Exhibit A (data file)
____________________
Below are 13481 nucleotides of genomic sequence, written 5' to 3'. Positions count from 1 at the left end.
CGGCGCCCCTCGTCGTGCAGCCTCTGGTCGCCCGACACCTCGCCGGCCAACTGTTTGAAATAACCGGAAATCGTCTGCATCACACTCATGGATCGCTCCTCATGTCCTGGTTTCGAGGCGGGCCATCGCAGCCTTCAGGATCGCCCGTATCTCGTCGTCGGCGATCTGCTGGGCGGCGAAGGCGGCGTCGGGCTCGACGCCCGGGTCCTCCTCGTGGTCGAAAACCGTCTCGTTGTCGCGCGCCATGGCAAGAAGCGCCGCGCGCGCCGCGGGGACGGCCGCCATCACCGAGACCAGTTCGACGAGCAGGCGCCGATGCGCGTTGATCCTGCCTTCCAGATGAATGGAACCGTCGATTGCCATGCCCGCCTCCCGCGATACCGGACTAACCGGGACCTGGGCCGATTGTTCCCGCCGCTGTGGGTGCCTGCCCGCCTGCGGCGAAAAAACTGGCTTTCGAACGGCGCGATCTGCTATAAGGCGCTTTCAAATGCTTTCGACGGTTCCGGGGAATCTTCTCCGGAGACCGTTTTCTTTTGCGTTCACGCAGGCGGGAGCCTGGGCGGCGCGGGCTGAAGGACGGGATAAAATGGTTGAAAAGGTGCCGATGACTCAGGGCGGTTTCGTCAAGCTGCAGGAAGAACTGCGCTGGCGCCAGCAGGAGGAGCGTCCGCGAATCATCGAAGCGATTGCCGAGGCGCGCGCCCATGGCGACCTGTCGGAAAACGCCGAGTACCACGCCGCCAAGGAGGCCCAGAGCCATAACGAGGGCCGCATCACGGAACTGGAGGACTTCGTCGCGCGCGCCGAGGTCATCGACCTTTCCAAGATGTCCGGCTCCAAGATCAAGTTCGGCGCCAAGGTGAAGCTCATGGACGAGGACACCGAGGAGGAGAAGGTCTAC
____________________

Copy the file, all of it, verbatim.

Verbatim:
Below are 13481 nucleotides of genomic sequence, written 5' to 3'. Positions count from 1 at the left end.
CGGCGCCCCTCGTCGTGCAGCCTCTGGTCGCCCGACACCTCGCCGGCCAACTGTTTGAAATAACCGGAAATCGTCTGCATCACACTCATGGATCGCTCCTCATGTCCTGGTTTCGAGGCGGGCCATCGCAGCCTTCAGGATCGCCCGTATCTCGTCGTCGGCGATCTGCTGGGCGGCGAAGGCGGCGTCGGGCTCGACGCCCGGGTCCTCCTCGTGGTCGAAAACCGTCTCGTTGTCGCGCGCCATGGCAAGAAGCGCCGCGCGCGCCGCGGGGACGGCCGCCATCACCGAGACCAGTTCGACGAGCAGGCGCCGATGCGCGTTGATCCTGCCTTCCAGATGAATGGAACCGTCGATTGCCATGCCCGCCTCCCGCGATACCGGACTAACCGGGACCTGGGCCGATTGTTCCCGCCGCTGTGGGTGCCTGCCCGCCTGCGGCGAAAAAACTGGCTTTCGAACGGCGCGATCTGCTATAAGGCGCTTTCAAATGCTTTCGACGGTTCCGGGGAATCTTCTCCGGAGACCGTTTTCTTTTGCGTTCACGCAGGCGGGAGCCTGGGCGGCGCGGGCTGAAGGACGGGATAAAATGGTTGAAAAGGTGCCGATGACTCAGGGCGGTTTCGTCAAGCTGCAGGAAGAACTGCGCTGGCGCCAGCAGGAGGAGCGTCCGCGAATCATCGAAGCGATTGCCGAGGCGCGCGCCCATGGCGACCTGTCGGAAAACGCCGAGTACCACGCCGCCAAGGAGGCCCAGAGCCATAACGAGGGCCGCATCACGGAACTGGAGGACTTCGTCGCGCGCGCCGAGGTCATCGACCTTTCCAAGATGTCCGGCTCCAAGATCAAGTTCGGCGCCAAGGTGAAGCTCATGGACGAGGACACCGAGGAGGAGAAGGTCTAC